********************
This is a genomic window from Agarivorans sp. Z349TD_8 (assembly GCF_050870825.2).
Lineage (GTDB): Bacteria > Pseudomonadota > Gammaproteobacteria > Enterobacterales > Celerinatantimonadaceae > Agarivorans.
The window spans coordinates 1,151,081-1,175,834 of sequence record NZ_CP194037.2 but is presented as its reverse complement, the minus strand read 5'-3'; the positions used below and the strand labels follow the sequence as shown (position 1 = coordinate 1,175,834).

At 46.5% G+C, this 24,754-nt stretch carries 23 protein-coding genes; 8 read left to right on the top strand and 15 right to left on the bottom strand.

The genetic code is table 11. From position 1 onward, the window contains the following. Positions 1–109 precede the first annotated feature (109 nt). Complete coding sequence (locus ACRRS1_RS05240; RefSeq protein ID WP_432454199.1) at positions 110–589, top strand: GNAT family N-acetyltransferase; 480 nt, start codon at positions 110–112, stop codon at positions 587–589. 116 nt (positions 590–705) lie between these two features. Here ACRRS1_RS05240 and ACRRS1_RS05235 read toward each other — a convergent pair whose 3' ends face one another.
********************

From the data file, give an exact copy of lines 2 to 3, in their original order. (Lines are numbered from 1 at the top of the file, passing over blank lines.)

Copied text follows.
Lineage (GTDB): Bacteria > Pseudomonadota > Gammaproteobacteria > Enterobacterales > Celerinatantimonadaceae > Agarivorans.
The window spans coordinates 1,151,081-1,175,834 of sequence record NZ_CP194037.2 but is presented as its reverse complement, the minus strand read 5'-3'; the positions used below and the strand labels follow the sequence as shown (position 1 = coordinate 1,175,834).